By David Blyweiss, M.D., Advanced Natural Wellness
As the weather warms up, many of us are drinking more water. And for you, that may mean grabbing a cold plastic bottle from the fridge. But how safe are those water bottles you’ve come to rely on?
That’s the $64,000 question—and some of the concerns raised are certainly well-founded.
All plastic bottles, whether they’re used for water, tea or soda, are made with chemicals known as plasticizers. These plasticizers make them strong and flexible.
One of the chemicals in plasticizers, Bisphenol A (BPA), mimics the female hormone estrogen. It’s suspected of causing neurological and behavioral problems in babies and children.1 Over time, exposure to BPA can contribute to some pretty serious health problems, including cancer of the brain, breast, and prostate as well as reproductive problems in women. And chronic exposure may also weaken your immune system.
BPA can leach into the contents of water bottles through normal wear and tear, exposure to heat and cleaning agents. This includes leaving your plastic water bottle in your car during errands or running it through your dishwasher.
And a study conducted by the University of Missouri found detectable levels of BPA leached into liquids at room temperature.2 This means just having your plastic water bottle sitting on your desk can be potentially harmful.
But BPA isn’t the only chemical that might be leaching into your water. Recent studies show reusable bottles made of PET can be dangerous, too. PET (which stands for polyethylene terephthalate), can break down and seep into beverages when the bottles are reused. The toxin DEHA (Bis(2-ethylhexyl adipate) also appeared in water samples from reused water bottles. DEHA causes liver, thyroid and reproductive problems and might also cause cancer in humans.3
Luckily, there are a couple of ways you can avoid exposure to these chemicals and still stay hydrated. First, if you’re on the go and like to take water with you, switch to a stainless steel water bottle.
But, be careful. Many products on the market are lined with an epoxy finish made with BPA. Look for a “BPA-Free” seal on the bottle to make sure it’s made from only stainless steel, both inside and out. Stainless steel water bottles are light, durable and hold both hot and cold liquids well.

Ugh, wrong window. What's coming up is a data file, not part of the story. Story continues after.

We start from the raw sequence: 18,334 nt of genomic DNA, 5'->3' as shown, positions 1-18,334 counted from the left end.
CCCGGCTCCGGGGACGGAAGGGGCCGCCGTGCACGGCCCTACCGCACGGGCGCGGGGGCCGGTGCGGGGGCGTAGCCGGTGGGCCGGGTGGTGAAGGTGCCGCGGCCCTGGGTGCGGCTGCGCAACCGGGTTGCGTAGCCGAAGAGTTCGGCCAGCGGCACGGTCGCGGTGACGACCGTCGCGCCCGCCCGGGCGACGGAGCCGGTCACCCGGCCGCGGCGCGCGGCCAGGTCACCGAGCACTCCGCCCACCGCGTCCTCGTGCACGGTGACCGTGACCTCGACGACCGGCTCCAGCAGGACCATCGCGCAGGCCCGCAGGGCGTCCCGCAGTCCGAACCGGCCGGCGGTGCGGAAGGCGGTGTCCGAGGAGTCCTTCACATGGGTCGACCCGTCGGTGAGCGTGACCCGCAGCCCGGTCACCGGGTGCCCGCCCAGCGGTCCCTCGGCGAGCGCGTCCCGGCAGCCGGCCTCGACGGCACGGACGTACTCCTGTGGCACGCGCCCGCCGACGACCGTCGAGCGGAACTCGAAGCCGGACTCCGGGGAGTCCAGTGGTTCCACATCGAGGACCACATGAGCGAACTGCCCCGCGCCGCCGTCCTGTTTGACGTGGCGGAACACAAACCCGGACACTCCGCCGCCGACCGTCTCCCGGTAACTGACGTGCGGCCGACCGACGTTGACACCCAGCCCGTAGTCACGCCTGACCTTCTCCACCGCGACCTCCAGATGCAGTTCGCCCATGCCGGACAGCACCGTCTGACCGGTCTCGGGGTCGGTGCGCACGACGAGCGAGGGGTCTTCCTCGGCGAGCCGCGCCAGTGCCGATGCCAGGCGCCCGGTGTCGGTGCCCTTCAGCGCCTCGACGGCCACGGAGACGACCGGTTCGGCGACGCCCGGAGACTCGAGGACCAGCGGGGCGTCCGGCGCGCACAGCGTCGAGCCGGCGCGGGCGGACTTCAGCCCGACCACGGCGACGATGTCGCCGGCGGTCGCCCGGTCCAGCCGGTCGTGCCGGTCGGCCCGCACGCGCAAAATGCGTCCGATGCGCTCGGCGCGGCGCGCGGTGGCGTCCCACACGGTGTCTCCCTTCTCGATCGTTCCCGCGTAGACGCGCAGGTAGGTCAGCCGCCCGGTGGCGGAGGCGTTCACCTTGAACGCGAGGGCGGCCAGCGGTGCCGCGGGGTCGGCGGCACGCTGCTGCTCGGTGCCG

Glass bottles are another healthy alternative. Store your water in quart-sized glass bottles in your refrigerator for cold water any time you’re home. You can also find smaller glass bottles encased in rubber in some health foods stores. Yes, they are a bit heavier than metal or plastic bottles, but they are resistant to breakage and won’t give off a funny aftertaste.
Whether you opt for glass or metal, it’s important to avoid bacteria build up in your water bottle. Wash out your containers with warm water and dish soap. Be sure to wipe the mouth of the container and the lids. And most importantly, let the container completely dry before refilling.
Keeping any container continually filled with liquid can lead to bacteria developing and potential illness.
Staying hydrated is important all year long. And it’s especially critical during the hot summer months. How much water do you need? Here’s a simple formula to help you figure out your individual needs:
Take your body weight and divide it in half. For example, if you weigh 150 pounds, you need 75 oz (9-10 8oz glasses) daily.
Coffee, tea, colas and alcohol are all dehydrating, so for every cup or glass you drink, add an extra glass of pure, filtered water—minus the plastic, of course!
- Welshons WV. Large effects from small exposures. III. Endocrine mechanisms mediating effects of bisphenol A at levels of human exposure. Endocrinology. 2006;147:S56-69.
- Howdeshell KL. Bisphenol A Is Released from Used Polycarbonate Animal Cages into Water at Room Temperature. Environmental Health Perspectives. 2003; 111:1180-1187.
- Krüger T. Plastic components affect the activation of the aryl hydrocarbon and the androgen receptor. Toxicology. 2008;246:112-123.